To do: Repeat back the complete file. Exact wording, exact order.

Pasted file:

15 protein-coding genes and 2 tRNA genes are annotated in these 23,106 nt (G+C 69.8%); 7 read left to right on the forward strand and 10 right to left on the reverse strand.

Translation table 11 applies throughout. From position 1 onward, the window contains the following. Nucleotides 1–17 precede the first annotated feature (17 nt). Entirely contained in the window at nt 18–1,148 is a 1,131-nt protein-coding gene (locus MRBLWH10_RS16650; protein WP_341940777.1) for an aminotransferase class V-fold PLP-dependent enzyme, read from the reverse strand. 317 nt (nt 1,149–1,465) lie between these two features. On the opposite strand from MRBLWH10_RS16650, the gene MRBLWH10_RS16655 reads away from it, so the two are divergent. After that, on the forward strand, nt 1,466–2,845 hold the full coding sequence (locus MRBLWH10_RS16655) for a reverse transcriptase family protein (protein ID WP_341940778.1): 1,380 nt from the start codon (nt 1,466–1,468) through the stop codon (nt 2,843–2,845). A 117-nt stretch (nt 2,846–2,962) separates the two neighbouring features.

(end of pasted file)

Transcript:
15 protein-coding genes and 2 tRNA genes are annotated in these 23,106 nt (G+C 69.8%); 7 read left to right on the forward strand and 10 right to left on the reverse strand.

Translation table 11 applies throughout. From position 1 onward, the window contains the following. Nucleotides 1–17 precede the first annotated feature (17 nt). Entirely contained in the window at nt 18–1,148 is a 1,131-nt protein-coding gene (locus MRBLWH10_RS16650; protein WP_341940777.1) for an aminotransferase class V-fold PLP-dependent enzyme, read from the reverse strand. 317 nt (nt 1,149–1,465) lie between these two features. On the opposite strand from MRBLWH10_RS16650, the gene MRBLWH10_RS16655 reads away from it, so the two are divergent. After that, on the forward strand, nt 1,466–2,845 hold the full coding sequence (locus MRBLWH10_RS16655) for a reverse transcriptase family protein (protein ID WP_341940778.1): 1,380 nt from the start codon (nt 1,466–1,468) through the stop codon (nt 2,843–2,845). A 117-nt stretch (nt 2,846–2,962) separates the two neighbouring features.